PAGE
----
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The above two photos were taken from here, see the red arrows:

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The only setback we had came at about 5:00, we decided to stop at Danu's Bakery for an ice cream. As we parked, one of the rear tires suddenly went completely flat. The flat was no match for our ever friendly and efficient driver, Mr. Chenru, who had replaced the flat with our spare before we even finished our break. Luckily, there was a tire repair shop just down the road, so we pulled in.

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This man quickly went to work; removing our wheel, finding the leak, and patching the tube.

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This nail caused our flat tire.

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In the meantime, Antonia kept herself entertained.

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When the work on our tire was nearly done, a local man pulled in to have his scooter tire repaired.

No one knows why, but he suddenly decided to start demonstrating his Uddiyana Banda and Nauli to us.

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His nauli was quite impressive; in Yoga, nauli is usually done side to side, but he was doing it with and up and down motion.

I asked whether he practiced Yoga, but it was very difficult to communicate; as far as I could tell, he said what he practiced was not Yoga or Kalaripayat (a martial art from Kerala); he tried to explain what he practiced, but we could not understand him.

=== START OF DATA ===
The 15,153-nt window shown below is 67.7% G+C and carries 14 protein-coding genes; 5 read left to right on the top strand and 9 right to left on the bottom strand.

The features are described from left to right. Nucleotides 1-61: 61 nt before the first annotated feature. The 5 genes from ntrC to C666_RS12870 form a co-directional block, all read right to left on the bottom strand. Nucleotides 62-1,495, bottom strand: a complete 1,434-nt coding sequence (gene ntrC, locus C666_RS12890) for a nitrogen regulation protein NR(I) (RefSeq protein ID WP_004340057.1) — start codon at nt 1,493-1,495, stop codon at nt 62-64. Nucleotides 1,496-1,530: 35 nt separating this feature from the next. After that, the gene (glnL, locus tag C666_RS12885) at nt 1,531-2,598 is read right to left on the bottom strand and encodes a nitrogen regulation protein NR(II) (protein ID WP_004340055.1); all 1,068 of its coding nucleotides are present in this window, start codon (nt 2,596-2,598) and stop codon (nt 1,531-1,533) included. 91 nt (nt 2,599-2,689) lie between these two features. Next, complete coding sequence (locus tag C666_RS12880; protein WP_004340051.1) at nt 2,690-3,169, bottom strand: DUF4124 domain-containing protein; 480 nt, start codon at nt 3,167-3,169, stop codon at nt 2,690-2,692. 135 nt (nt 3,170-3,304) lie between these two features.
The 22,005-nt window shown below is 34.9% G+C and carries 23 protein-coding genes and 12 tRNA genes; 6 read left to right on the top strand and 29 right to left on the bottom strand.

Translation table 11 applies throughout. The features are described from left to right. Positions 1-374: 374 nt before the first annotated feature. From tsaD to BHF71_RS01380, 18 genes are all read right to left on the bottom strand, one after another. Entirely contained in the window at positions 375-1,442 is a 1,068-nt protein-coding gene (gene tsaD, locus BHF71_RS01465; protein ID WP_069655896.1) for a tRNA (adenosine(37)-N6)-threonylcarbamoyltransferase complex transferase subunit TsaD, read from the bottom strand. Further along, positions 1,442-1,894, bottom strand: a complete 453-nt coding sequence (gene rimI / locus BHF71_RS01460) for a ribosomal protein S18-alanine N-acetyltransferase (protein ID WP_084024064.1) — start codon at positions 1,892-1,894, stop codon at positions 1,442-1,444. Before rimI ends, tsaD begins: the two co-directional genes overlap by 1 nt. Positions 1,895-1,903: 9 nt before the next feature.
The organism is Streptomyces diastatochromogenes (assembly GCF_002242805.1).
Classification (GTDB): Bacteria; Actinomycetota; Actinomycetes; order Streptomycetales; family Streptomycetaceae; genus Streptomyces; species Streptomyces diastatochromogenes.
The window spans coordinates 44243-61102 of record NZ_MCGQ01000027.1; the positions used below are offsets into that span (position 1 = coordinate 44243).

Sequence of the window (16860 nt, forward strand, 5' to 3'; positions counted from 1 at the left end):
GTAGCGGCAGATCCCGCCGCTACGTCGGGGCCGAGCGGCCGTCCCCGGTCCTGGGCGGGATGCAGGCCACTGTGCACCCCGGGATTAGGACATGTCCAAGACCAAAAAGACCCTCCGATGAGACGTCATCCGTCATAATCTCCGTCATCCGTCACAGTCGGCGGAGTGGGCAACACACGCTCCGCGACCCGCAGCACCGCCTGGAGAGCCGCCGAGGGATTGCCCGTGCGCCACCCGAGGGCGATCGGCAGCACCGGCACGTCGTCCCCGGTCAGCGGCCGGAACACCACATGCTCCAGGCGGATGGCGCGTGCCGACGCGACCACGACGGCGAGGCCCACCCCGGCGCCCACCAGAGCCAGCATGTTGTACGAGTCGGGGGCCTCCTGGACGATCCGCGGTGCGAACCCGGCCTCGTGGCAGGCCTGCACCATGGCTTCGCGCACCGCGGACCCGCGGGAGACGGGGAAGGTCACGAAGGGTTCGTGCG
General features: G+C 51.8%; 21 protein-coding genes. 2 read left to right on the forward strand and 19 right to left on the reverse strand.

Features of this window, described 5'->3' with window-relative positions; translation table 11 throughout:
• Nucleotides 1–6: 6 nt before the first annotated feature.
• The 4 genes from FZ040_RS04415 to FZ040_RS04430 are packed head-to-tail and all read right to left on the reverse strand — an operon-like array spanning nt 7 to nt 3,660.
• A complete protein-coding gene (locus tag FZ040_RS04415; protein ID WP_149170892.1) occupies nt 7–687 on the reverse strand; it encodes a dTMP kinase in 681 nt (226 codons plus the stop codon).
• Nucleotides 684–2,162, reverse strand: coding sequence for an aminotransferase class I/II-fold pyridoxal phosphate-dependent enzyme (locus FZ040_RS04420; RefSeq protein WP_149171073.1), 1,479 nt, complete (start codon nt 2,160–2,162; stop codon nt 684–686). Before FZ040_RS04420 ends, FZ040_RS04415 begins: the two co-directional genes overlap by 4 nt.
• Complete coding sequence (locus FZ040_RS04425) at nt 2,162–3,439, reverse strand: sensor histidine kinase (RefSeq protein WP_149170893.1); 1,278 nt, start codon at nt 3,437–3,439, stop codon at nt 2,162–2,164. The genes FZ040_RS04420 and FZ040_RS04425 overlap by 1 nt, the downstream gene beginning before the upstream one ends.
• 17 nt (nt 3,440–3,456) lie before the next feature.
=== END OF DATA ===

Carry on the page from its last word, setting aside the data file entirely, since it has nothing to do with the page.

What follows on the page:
He tried to get Mikko V. to imitate him, but without much success; Mikko S. seemed unimpressed with Mikko V's efforts:

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We set off again at about 5:00 pm with a repaired tire and a new appreciation of Nauli; but we were shocked to discover that after about 6 hours of travel, we had covered less than half the distance from Mysore to Kovalam.

Wait! The travel agent had told us that this would be a 9 or 10 hour trip! How could this be? Apparently, our travel agent calculated the time based only on the distance, but did not consider the relatively slow roads we had to use; our average speed was probably only about 30 km/h. We had no choice but to resign ourselves to many more hours in the car. Fortunately, our driver still seemed OK, so we went on.

By about 10:00 pm, a little past halfway there, we yogis were totally exhausted; we had been up since about 4:00 am for morning practice. Far more troubling was that our driver also seemed to be tiring: he said he was fine to continue all the way to Kovalam but we decided to stop at the first clean looking hotel. A gas station attendant told us about a good hotel about 20 km down the road, which turned out to be the "Prince Hotel". No, not the luxurious Japanese chain, but a local hotel which was quite nice, with A/C, running hot water etc. We were delighted! The mattress was the best I have used in several months, and we all got a good night's rest!